Self-regulation, alcohol consumption and consequences in college student heavy drinkers: A latent growth analysis

Date of Award


Degree Type


Degree Name

Doctor of Philosophy (PhD)




Kate B. Carey


Self-regulation, Alcohol, College student, Heavy drinkers

Subject Categories

Behavior and Behavior Mechanisms | Clinical Psychology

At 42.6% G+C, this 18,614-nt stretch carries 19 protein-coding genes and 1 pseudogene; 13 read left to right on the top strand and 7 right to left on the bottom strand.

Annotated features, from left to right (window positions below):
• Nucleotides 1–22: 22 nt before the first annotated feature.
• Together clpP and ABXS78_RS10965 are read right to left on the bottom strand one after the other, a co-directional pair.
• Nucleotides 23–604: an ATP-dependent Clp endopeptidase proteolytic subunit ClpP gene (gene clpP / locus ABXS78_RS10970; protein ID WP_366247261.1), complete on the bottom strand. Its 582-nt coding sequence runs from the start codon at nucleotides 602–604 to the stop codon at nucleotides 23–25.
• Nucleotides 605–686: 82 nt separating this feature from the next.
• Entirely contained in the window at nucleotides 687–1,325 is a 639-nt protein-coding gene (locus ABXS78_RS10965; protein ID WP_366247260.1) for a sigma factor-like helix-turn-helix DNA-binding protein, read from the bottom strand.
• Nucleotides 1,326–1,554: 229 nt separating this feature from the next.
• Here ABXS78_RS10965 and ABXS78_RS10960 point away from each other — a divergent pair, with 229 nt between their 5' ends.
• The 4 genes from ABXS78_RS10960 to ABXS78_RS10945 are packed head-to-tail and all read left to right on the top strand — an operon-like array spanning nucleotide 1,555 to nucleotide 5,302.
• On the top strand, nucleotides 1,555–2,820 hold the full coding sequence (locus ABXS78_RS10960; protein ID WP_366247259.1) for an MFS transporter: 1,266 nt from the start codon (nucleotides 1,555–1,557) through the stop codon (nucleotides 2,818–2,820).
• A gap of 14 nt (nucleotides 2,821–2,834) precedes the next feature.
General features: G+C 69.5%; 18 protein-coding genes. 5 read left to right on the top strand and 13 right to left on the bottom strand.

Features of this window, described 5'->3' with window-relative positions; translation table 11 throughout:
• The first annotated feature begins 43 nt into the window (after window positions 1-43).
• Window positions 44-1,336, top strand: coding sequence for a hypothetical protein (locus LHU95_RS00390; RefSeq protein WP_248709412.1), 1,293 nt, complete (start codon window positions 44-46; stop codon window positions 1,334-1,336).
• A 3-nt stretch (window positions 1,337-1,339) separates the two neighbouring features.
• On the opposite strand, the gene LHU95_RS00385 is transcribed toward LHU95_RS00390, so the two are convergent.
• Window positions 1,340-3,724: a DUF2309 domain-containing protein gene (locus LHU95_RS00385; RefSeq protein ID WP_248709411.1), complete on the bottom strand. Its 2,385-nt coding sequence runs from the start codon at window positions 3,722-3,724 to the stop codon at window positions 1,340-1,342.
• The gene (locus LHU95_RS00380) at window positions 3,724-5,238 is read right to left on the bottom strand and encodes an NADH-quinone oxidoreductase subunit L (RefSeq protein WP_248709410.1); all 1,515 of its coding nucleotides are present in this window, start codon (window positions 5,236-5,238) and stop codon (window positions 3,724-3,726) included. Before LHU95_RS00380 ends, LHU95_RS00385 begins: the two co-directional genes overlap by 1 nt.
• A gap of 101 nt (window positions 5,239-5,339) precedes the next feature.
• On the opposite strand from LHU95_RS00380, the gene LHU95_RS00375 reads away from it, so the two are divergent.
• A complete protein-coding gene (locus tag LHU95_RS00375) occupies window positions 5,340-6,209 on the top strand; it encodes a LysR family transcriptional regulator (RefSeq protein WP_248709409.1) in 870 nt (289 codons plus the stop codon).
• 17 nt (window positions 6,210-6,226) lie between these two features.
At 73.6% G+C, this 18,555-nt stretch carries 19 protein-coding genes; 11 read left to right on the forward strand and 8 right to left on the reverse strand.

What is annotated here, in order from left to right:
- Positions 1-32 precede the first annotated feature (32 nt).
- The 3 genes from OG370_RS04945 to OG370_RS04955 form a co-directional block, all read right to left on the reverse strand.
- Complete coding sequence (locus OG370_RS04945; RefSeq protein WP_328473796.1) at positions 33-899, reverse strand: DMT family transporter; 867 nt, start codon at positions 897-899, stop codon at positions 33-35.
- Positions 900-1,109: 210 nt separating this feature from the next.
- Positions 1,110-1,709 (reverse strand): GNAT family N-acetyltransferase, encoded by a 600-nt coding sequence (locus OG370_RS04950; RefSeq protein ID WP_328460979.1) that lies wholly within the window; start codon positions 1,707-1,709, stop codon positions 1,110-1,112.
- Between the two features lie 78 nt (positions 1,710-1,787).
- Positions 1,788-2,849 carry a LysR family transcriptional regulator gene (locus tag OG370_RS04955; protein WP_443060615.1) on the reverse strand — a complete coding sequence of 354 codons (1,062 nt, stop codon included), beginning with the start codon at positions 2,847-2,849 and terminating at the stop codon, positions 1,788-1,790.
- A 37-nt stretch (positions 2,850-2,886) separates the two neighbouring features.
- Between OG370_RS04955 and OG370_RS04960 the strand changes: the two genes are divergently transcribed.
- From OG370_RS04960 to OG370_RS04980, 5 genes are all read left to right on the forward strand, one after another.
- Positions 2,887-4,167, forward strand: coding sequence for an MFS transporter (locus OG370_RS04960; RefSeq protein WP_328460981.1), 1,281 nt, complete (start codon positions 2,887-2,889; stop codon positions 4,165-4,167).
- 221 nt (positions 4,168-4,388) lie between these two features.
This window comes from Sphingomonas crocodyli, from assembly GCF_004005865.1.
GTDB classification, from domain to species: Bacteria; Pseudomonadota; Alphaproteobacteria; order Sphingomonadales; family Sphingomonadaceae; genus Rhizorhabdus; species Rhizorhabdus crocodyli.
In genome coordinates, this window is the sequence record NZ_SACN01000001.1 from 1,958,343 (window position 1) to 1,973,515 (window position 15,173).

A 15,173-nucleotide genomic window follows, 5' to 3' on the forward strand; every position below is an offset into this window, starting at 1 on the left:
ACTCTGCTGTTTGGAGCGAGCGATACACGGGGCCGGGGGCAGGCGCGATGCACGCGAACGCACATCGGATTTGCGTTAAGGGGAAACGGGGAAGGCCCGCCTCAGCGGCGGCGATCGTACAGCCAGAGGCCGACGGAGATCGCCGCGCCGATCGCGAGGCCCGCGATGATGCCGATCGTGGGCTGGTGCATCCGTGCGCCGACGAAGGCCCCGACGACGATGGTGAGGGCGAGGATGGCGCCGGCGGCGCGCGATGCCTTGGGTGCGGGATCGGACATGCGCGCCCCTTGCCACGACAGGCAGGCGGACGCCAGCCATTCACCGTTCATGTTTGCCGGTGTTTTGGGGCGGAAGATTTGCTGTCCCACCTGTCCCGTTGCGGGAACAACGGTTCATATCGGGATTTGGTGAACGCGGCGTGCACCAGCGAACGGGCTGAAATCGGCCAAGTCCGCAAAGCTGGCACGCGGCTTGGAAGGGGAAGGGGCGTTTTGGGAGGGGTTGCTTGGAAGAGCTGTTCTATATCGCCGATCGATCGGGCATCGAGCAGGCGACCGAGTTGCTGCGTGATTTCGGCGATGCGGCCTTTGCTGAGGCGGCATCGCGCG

Understanding risk factors related to the progression of alcohol use and alcohol-related consequences may assist with screening at-risk individuals for targeted intervention. One risk factor related to increased rates of alcohol-related consequences is lower levels of self-regulation. Self-regulation refers to the effortful ability to plan and achieve delayed adaptive outcomes through goal-directed behavior. This study used simultaneous process latent growth modeling to investigate the role of self-regulation on the development of aggregate weekly alcohol consumption (both typical and peak) and alcohol consequences in a sample of 170 college student drinkers over a period of 12 months. The study aims were to (a) investigate the factor structure of the short self-regulation questionnaire (SSRQ), (b) investigate the feasibility of the use of simultaneous of growth modeling in college student drinkers, and (c) test predictions from self-regulation theory about the relationship between alcohol use and alcohol-related consequences. The previously reported one and two factor structures of the SSRQ were not replicated using confirmatory factor analysis. Exploratory analyses supported the one factor solution. The SSRQ was internally consistent and demonstrated good test-retest reliability. Results supported the use of simultaneous LGC modeling for alcohol use and alcohol-related consequences. In addition, self-regulation predicted the amount of initial alcohol-related consequences, the rate of change for alcoholrelated consequences, and the rate of change for typical and peak week alcohol consumption. However, self-regulation was not related to the initial level of alcohol use, potentially because alcohol use is normative in college students. Collectively, these results suggest that low self-regulation functions as a risk factor for increased rates of alcohol consequences and decreased ability to reduce alcohol use and consequences over time in this sample of college student heavier drinkers.